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Bill Ware III was born William Anthony Ware III on January 28, 1959 in East Orange, New Jersey. He played bass and piano early in his career at Harlem’s Jazzmobile, prior to choosing vibraphone as his main instrument. After spending several years playing Latin jazz he formed his own Latin Jazz group, AM Sleep.
In 1987 Ware joined saxophonist Roy Nathanson and trombonist Curtis Fowlkes’ Jazz Passengers as a regular memberand by 1990 had put together a group of sidemen as the Club Bird All-Stars, who accompanied him on a tour of Japan. Stretching out to other genres he played with Groove Collective and Steely Dan during the first half Nineties.
Later in the decade Bill teamed up with fellow former Jazz Passengers, Brad Jones and E. J. Rodriguez forming the ensemble Vibes. His 2001 tribute to Duke Ellington was recorded with guitarist Marc Ribot, and Deborah Harry on his 2002 effort Four.
During the mid-2000s, he recorded several projects blending jazz with Western Classical music as well as composing five film scores with Nathanson. He recorded fourteen solo projects as a leader for AM Sleep, Knitting Factory, Cathexis, Wollenware, Random Chance and Pony Canyon record labels. Vibraphonist Bill Ware continues to compose, perform and record.
Manny Oquendo was born on January 1, 1931 in New York City of Puerto Rican ancestry. Growing up he began studying percussion in 1945 and went on to work in the tropical bands and Latin music ensembles like Carlos Valero, Luis del Campo, Juan “El Boy” Torres, Chano Pozo, Jose Budet, Juanito Sanabria, Marcelino Guerra, Jose Curbelo and Pupi Campo.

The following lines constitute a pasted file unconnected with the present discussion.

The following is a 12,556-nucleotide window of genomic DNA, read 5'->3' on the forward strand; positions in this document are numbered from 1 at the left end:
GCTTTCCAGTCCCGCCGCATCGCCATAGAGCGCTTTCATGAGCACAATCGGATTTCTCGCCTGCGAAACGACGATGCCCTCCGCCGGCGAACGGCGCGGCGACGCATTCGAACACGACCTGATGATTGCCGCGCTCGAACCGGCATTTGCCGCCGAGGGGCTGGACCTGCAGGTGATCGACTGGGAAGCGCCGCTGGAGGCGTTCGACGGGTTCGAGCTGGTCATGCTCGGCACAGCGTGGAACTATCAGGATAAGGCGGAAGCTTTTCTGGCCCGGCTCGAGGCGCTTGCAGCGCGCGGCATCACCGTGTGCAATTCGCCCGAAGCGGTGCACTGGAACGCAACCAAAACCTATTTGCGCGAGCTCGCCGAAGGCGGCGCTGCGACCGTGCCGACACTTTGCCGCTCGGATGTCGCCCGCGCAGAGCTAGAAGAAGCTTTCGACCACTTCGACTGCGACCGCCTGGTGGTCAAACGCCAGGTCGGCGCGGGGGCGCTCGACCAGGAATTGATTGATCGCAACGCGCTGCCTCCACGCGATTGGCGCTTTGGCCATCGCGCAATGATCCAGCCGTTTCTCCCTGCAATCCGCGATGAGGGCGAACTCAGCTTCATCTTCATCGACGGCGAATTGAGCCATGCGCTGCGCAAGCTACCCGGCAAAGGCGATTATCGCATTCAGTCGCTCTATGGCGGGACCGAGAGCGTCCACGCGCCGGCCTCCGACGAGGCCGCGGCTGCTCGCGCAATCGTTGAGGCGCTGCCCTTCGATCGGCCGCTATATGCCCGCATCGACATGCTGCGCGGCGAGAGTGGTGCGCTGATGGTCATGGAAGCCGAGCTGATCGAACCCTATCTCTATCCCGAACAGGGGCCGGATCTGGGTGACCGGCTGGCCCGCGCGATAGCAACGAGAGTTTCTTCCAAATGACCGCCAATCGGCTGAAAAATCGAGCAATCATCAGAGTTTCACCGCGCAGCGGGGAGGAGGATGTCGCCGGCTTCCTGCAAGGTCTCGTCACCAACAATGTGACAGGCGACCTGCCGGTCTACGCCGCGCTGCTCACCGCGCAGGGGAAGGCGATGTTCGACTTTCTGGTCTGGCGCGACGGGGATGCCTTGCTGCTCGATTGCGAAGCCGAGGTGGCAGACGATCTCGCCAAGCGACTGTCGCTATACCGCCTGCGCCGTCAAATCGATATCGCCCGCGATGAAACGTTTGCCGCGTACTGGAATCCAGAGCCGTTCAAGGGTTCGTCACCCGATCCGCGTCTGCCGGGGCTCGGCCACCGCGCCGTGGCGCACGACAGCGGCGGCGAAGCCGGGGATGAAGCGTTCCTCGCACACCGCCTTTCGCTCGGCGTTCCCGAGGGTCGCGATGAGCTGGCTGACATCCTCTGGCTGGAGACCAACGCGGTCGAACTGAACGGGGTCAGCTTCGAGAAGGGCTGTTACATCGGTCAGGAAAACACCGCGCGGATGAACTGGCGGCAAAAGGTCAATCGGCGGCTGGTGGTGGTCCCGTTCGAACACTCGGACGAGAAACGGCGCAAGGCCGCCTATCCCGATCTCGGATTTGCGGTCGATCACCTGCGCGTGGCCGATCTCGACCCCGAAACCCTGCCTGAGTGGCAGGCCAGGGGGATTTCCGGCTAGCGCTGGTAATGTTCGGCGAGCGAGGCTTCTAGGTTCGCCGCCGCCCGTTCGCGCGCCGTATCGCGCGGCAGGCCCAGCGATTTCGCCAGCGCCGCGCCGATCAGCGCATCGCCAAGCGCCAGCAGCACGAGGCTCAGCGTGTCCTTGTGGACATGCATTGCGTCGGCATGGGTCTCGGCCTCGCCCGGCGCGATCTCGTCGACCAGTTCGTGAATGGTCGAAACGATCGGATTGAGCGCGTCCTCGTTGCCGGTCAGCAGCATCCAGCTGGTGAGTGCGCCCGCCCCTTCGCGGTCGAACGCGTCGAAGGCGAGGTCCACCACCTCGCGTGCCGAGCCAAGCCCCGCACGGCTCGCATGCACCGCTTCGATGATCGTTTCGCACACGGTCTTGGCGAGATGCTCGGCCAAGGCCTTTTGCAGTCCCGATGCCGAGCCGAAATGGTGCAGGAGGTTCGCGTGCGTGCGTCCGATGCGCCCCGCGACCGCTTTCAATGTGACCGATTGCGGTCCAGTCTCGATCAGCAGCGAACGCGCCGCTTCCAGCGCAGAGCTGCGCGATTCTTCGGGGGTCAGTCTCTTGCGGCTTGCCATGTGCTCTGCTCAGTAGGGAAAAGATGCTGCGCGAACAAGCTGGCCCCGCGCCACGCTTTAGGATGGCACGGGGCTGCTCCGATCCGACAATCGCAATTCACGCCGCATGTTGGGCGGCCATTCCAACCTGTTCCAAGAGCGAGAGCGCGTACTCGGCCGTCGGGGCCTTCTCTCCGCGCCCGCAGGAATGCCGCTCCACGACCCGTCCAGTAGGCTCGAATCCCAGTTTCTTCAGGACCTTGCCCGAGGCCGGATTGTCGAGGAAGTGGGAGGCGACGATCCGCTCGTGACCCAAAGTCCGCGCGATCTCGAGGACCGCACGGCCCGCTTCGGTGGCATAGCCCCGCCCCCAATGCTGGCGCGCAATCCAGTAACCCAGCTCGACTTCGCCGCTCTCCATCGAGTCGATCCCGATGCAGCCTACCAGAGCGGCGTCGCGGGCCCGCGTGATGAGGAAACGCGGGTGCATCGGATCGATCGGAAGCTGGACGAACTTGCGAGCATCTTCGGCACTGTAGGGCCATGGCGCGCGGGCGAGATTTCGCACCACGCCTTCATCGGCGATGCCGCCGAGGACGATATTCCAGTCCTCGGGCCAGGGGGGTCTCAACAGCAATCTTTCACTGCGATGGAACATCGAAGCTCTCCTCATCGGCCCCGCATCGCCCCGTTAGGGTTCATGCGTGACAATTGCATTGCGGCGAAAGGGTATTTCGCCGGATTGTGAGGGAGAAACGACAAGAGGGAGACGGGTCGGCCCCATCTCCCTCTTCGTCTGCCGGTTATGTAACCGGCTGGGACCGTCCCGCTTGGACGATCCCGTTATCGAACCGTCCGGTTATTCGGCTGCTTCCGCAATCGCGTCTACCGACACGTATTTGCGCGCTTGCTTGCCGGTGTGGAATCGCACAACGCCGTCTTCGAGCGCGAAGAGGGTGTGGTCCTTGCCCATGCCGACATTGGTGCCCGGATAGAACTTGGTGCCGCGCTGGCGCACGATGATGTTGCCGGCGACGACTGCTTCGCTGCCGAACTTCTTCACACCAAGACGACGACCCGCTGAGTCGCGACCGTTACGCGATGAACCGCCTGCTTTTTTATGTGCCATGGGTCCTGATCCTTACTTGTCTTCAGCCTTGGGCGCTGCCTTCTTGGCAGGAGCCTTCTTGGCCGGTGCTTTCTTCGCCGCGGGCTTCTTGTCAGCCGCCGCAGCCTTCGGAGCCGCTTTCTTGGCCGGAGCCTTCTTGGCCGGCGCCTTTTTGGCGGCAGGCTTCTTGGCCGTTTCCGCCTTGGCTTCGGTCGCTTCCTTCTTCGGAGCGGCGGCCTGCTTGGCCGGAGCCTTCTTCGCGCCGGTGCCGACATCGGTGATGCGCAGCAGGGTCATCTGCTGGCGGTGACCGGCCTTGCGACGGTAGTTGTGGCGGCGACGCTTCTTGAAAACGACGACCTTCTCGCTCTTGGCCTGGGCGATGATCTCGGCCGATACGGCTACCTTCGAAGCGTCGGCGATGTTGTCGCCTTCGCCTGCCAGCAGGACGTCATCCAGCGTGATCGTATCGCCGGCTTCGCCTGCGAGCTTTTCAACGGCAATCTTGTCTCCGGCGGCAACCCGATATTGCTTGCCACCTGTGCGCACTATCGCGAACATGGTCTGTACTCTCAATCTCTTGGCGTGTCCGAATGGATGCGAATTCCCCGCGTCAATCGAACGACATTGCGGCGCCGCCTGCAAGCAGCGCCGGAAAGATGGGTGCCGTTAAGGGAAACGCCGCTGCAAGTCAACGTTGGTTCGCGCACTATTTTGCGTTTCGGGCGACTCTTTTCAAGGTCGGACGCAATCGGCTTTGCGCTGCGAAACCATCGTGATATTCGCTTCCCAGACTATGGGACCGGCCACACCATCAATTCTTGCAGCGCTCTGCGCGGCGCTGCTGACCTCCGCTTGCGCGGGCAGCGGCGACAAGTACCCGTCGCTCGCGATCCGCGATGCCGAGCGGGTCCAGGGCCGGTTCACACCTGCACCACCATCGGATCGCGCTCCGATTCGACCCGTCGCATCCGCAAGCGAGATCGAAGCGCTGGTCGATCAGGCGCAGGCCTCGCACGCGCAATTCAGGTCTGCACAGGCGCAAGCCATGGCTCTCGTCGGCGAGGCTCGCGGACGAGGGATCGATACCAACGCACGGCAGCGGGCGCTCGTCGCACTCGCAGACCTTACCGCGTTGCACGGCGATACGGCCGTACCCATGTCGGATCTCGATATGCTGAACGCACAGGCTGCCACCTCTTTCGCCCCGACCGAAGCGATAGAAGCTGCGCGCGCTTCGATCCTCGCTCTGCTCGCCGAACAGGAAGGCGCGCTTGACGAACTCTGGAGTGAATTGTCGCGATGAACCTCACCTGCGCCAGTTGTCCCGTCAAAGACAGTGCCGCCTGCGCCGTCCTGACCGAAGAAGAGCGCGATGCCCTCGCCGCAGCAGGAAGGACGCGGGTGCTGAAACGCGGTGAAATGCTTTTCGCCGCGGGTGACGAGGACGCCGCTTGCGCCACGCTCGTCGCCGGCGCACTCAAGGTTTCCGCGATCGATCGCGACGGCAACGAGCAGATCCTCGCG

In 1950, he became the bongo player for Tito Puente followed by Tito Rodriguez four years later. He moved on to Vicentico Valdes the next year and freelanced in the City before joining Eddie Palmieri’s Conjunto La Perfecta in 1962, where he helped develop the New York style of the mozambique rhythm.
Manny co-led Conjunto Libre with bassist Andy González from 1974 and had a worldwide hit with the Freddie Hubbard composition Little Sunflower in 1983 on the album Ritmo, Sonido y Estilo. He also was a sideman with Paul Quinichette.
His timbales solos were famous for their tastefully sparse, straight forward “típico” phrasing and his solos also incorporated the rhythmic language of the folkloric quinto, the lead drum ofrumba. Percussionist Manny Oquendo, who also played bongos, timbales, and left a small catalogue of nine albums as a leader, passed away on March 25, 2009.